We identified mechanisms by which ectopic Runx2 expression contributes to the altered phenotype of MCF-10A cells, including increased proliferation and decreased apoptosis. Runx factors have been linked to apoptosis (29, 30). Our data show that Runx2 induces Bcl-2 expression in MCF-10A cells, which likely contributes to luminal filling via anti-apoptotic events and loss of glandular structure. Also, co-expression of Bcl-2 with CyclinD1 in MCF-10A cells is known to result in luminal filling (31). Runx2 stimulates expression of the cell cycle regulator cyclinD1, an essential factor for transduction to proliferation and oncogene identified in metastatic breast cancer cells (21). Apoptosis may also be decreased due to the synergy between Runx2 and c-Myc which causes a low rate of apoptosis and proliferative advantage of lymphoma cells (32). The ineffectiveness of the subnuclear targeting deficient Runx2 mutant in causing acini disruption may likely be due to the loss of interacting co-regulatory factors in organized nuclear foci with Runx2. Runx2 facilitates TGFβ mediated-growth effects on breast cancer cells by interaction with Smads (20). Our results are consistent with other findings that Runx2 functions as an oncogene when abnormally expressed in tumor cells (20, 32). This property of Runx2 is in contrast to its tumor suppressor function in normal cells (33).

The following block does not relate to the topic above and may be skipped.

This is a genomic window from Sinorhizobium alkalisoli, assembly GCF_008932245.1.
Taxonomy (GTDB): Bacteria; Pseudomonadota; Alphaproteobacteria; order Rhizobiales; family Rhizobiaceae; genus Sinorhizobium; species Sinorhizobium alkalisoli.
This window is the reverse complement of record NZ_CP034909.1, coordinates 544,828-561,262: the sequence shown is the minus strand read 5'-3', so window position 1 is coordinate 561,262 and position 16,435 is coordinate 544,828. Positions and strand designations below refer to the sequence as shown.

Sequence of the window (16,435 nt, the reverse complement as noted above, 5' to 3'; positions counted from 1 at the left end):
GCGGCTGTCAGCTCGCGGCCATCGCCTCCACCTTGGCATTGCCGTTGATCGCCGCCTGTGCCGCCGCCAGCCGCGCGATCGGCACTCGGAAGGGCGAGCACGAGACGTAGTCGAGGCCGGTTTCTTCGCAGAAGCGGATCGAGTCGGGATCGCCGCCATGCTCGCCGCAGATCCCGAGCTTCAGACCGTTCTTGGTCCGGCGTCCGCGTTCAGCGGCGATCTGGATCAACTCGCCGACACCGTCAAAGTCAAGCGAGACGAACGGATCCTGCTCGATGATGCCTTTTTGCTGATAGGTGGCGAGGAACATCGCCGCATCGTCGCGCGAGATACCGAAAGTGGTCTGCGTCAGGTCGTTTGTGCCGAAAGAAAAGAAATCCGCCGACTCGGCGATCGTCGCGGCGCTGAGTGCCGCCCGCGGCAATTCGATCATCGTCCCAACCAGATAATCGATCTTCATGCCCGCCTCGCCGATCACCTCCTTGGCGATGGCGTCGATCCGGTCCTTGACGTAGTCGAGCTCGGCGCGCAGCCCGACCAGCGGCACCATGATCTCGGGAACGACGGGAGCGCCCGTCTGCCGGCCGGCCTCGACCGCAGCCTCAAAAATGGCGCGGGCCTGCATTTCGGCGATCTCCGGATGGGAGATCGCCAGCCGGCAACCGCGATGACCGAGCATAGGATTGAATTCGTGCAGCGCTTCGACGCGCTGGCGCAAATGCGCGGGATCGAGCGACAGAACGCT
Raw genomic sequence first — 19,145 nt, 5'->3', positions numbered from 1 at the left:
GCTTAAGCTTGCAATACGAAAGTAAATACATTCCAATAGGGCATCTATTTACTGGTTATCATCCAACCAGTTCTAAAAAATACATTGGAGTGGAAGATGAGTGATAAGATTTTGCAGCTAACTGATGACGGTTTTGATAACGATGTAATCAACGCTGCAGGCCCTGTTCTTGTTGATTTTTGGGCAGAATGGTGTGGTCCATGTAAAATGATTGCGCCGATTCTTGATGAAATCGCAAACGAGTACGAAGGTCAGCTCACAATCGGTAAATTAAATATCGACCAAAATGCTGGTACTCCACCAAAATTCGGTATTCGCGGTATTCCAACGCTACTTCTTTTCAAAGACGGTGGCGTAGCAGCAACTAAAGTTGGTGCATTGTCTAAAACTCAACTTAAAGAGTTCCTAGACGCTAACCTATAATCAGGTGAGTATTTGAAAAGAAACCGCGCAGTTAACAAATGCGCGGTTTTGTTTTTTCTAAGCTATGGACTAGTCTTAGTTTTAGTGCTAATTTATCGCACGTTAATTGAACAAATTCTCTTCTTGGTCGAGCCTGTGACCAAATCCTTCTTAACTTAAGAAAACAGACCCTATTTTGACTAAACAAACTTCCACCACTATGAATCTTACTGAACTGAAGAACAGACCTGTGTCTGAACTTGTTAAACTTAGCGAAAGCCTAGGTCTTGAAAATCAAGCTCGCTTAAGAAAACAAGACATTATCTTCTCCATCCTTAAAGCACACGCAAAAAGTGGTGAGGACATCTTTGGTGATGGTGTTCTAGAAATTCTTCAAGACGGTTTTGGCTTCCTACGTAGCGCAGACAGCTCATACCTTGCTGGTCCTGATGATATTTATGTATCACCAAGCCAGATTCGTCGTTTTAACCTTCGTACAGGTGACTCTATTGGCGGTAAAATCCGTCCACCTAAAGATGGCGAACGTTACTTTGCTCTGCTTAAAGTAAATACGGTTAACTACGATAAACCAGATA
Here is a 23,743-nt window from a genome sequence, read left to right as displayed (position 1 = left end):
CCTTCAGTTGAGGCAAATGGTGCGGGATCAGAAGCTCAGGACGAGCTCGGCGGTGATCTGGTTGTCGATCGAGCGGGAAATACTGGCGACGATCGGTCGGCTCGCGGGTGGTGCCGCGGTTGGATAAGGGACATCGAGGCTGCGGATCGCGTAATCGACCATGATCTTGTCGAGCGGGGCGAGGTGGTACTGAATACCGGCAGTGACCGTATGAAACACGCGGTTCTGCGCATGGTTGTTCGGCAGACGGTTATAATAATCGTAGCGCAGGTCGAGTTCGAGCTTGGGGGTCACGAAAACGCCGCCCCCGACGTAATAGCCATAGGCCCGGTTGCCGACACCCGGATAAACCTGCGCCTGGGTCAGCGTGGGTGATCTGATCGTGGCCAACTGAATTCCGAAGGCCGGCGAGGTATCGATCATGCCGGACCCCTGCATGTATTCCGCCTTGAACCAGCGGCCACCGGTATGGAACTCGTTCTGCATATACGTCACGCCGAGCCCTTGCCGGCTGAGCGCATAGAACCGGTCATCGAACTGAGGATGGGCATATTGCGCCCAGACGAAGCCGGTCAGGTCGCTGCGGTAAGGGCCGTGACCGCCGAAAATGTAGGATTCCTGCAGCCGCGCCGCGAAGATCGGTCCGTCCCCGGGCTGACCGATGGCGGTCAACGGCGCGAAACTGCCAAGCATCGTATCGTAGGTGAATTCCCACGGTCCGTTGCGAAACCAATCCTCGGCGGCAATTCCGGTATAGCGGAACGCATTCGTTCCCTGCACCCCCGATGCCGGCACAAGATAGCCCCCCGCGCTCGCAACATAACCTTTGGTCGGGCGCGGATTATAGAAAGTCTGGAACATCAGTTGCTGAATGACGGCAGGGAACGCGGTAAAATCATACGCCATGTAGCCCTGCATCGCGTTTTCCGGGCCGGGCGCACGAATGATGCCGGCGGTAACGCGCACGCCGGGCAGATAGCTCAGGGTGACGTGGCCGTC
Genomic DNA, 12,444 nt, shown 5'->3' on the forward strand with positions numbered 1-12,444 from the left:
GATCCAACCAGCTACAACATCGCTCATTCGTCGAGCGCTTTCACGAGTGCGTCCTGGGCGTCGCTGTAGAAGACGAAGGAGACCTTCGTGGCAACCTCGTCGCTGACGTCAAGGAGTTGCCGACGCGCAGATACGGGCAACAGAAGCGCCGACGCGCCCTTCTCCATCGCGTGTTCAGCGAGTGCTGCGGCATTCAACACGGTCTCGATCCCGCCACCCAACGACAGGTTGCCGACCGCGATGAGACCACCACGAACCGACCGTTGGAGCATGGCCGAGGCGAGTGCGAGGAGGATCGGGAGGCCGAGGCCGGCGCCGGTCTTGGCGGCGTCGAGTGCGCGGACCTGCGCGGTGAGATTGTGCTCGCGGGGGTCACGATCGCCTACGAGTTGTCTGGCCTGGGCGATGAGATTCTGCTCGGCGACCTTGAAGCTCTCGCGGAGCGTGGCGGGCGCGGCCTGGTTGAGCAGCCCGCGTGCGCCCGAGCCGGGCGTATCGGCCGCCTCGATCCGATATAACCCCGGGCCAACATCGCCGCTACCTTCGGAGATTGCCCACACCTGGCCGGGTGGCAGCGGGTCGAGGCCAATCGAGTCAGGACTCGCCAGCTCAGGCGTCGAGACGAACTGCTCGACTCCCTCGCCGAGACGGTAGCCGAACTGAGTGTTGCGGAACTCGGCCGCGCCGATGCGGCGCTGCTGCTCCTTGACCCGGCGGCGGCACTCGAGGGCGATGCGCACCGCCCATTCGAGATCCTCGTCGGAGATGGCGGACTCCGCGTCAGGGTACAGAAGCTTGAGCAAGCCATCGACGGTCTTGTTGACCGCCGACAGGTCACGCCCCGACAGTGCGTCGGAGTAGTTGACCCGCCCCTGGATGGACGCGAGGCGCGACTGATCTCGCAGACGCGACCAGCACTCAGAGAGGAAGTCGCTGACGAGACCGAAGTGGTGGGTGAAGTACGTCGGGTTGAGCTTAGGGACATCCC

Our results demonstrate that expression of Runx2 causes loss of basement membrane and cell polarity leading to disorganized acini. The IGF1 signaling pathway has been implicated in disorganization of acinar morphogenesis in 3D cultures (1), and this pathway stimulates Runx2 activity (34). Activation of the type 1 IGF receptor increases proliferation, survival signaling, loss of apico-basal polarity in mammary epithelial cells and promotes early breast cancer lesions (35). In breast cancer cells inhibition of PI3K or MAPK results in nearly complete reversion to acini structure (36). We show that Runx2 depletion in metastatic breast cancer cells restores more normal appearing acini-like structures in 3D cultures. Studies have shown loss of the Runx2 C-terminus leads to elimination of domains that contain PI3K/MAPK phosphorylation sites (34, 37). Interestingly, Runx2 synergizes with PI3K–Akt signaling to enhance cell migration (38). Thus Runx2 may be responding in vivo to IGF and/or PI3K signaling pathways that lead to mammary gland disorganization during early tumor progression.